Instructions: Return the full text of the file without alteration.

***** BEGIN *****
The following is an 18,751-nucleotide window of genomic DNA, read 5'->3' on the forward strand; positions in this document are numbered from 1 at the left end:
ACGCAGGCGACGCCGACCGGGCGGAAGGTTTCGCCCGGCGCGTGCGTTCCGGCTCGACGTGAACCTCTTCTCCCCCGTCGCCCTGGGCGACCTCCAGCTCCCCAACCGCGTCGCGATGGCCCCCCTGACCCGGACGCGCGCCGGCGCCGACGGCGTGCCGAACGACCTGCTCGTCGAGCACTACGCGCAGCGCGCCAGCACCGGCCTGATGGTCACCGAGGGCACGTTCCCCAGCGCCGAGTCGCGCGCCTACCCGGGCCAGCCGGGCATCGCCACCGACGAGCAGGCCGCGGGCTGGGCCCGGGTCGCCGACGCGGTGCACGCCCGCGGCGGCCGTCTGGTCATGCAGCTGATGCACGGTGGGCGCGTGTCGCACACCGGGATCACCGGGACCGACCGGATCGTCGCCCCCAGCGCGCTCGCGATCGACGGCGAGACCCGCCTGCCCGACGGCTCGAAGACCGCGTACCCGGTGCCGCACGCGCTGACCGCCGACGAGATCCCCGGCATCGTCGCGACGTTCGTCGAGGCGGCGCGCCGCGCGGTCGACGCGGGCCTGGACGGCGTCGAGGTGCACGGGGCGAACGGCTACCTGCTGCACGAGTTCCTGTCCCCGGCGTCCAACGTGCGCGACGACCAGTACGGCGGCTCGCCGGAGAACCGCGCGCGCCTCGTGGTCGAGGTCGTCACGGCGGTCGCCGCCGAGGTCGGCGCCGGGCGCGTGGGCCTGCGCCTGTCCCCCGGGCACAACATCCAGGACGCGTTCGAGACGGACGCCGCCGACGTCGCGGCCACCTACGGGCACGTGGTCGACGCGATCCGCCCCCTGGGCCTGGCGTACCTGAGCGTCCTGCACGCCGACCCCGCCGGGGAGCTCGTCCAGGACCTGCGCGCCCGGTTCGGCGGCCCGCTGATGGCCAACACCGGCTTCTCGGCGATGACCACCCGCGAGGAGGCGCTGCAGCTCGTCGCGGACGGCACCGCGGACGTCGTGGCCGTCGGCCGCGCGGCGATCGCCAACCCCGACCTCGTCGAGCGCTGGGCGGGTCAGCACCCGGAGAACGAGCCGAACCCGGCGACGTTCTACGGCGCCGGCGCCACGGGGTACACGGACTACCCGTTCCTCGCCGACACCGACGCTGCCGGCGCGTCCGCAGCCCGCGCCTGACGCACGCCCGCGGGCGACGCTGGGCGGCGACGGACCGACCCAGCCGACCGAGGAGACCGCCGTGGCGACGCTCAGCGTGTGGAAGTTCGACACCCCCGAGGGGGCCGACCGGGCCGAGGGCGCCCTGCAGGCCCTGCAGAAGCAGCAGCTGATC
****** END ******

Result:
The following is an 18,751-nucleotide window of genomic DNA, read 5'->3' on the forward strand; positions in this document are numbered from 1 at the left end:
ACGCAGGCGACGCCGACCGGGCGGAAGGTTTCGCCCGGCGCGTGCGTTCCGGCTCGACGTGAACCTCTTCTCCCCCGTCGCCCTGGGCGACCTCCAGCTCCCCAACCGCGTCGCGATGGCCCCCCTGACCCGGACGCGCGCCGGCGCCGACGGCGTGCCGAACGACCTGCTCGTCGAGCACTACGCGCAGCGCGCCAGCACCGGCCTGATGGTCACCGAGGGCACGTTCCCCAGCGCCGAGTCGCGCGCCTACCCGGGCCAGCCGGGCATCGCCACCGACGAGCAGGCCGCGGGCTGGGCCCGGGTCGCCGACGCGGTGCACGCCCGCGGCGGCCGTCTGGTCATGCAGCTGATGCACGGTGGGCGCGTGTCGCACACCGGGATCACCGGGACCGACCGGATCGTCGCCCCCAGCGCGCTCGCGATCGACGGCGAGACCCGCCTGCCCGACGGCTCGAAGACCGCGTACCCGGTGCCGCACGCGCTGACCGCCGACGAGATCCCCGGCATCGTCGCGACGTTCGTCGAGGCGGCGCGCCGCGCGGTCGACGCGGGCCTGGACGGCGTCGAGGTGCACGGGGCGAACGGCTACCTGCTGCACGAGTTCCTGTCCCCGGCGTCCAACGTGCGCGACGACCAGTACGGCGGCTCGCCGGAGAACCGCGCGCGCCTCGTGGTCGAGGTCGTCACGGCGGTCGCCGCCGAGGTCGGCGCCGGGCGCGTGGGCCTGCGCCTGTCCCCCGGGCACAACATCCAGGACGCGTTCGAGACGGACGCCGCCGACGTCGCGGCCACCTACGGGCACGTGGTCGACGCGATCCGCCCCCTGGGCCTGGCGTACCTGAGCGTCCTGCACGCCGACCCCGCCGGGGAGCTCGTCCAGGACCTGCGCGCCCGGTTCGGCGGCCCGCTGATGGCCAACACCGGCTTCTCGGCGATGACCACCCGCGAGGAGGCGCTGCAGCTCGTCGCGGACGGCACCGCGGACGTCGTGGCCGTCGGCCGCGCGGCGATCGCCAACCCCGACCTCGTCGAGCGCTGGGCGGGTCAGCACCCGGAGAACGAGCCGAACCCGGCGACGTTCTACGGCGCCGGCGCCACGGGGTACACGGACTACCCGTTCCTCGCCGACACCGACGCTGCCGGCGCGTCCGCAGCCCGCGCCTGACGCACGCCCGCGGGCGACGCTGGGCGGCGACGGACCGACCCAGCCGACCGAGGAGACCGCCGTGGCGACGCTCAGCGTGTGGAAGTTCGACACCCCCGAGGGGGCCGACCGGGCCGAGGGCGCCCTGCAGGCCCTGCAGAAGCAGCAGCTGATC